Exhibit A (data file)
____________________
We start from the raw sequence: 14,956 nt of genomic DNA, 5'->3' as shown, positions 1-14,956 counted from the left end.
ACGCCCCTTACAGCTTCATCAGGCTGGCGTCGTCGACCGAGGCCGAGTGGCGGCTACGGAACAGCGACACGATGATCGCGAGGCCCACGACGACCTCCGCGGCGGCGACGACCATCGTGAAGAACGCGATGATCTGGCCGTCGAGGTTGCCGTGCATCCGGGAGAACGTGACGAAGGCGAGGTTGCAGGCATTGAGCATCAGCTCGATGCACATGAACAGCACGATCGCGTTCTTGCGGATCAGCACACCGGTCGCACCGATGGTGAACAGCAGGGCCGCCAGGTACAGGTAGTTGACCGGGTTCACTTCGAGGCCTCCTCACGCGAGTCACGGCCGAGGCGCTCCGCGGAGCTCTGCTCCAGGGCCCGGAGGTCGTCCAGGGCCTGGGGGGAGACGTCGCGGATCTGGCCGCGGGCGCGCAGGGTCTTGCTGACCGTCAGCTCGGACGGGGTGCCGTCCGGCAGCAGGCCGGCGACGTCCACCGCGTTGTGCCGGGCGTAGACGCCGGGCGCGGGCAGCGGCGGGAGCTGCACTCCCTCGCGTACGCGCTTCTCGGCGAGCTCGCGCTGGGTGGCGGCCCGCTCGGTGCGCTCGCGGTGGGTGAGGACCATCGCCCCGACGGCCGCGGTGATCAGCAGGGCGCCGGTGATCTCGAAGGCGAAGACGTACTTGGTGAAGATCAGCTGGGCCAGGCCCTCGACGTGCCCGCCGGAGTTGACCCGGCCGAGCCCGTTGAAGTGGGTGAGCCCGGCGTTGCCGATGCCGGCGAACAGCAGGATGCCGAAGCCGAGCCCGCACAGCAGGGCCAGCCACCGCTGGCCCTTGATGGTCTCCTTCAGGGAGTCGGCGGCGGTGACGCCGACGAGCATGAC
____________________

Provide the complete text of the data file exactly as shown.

We start from the raw sequence: 14,956 nt of genomic DNA, 5'->3' as shown, positions 1-14,956 counted from the left end.
ACGCCCCTTACAGCTTCATCAGGCTGGCGTCGTCGACCGAGGCCGAGTGGCGGCTACGGAACAGCGACACGATGATCGCGAGGCCCACGACGACCTCCGCGGCGGCGACGACCATCGTGAAGAACGCGATGATCTGGCCGTCGAGGTTGCCGTGCATCCGGGAGAACGTGACGAAGGCGAGGTTGCAGGCATTGAGCATCAGCTCGATGCACATGAACAGCACGATCGCGTTCTTGCGGATCAGCACACCGGTCGCACCGATGGTGAACAGCAGGGCCGCCAGGTACAGGTAGTTGACCGGGTTCACTTCGAGGCCTCCTCACGCGAGTCACGGCCGAGGCGCTCCGCGGAGCTCTGCTCCAGGGCCCGGAGGTCGTCCAGGGCCTGGGGGGAGACGTCGCGGATCTGGCCGCGGGCGCGCAGGGTCTTGCTGACCGTCAGCTCGGACGGGGTGCCGTCCGGCAGCAGGCCGGCGACGTCCACCGCGTTGTGCCGGGCGTAGACGCCGGGCGCGGGCAGCGGCGGGAGCTGCACTCCCTCGCGTACGCGCTTCTCGGCGAGCTCGCGCTGGGTGGCGGCCCGCTCGGTGCGCTCGCGGTGGGTGAGGACCATCGCCCCGACGGCCGCGGTGATCAGCAGGGCGCCGGTGATCTCGAAGGCGAAGACGTACTTGGTGAAGATCAGCTGGGCCAGGCCCTCGACGTGCCCGCCGGAGTTGACCCGGCCGAGCCCGTTGAAGTGGGTGAGCCCGGCGTTGCCGATGCCGGCGAACAGCAGGATGCCGAAGCCGAGCCCGCACAGCAGGGCCAGCCACCGCTGGCCCTTGATGGTCTCCTTCAGGGAGTCGGCGGCGGTGACGCCGACGAGCATGAC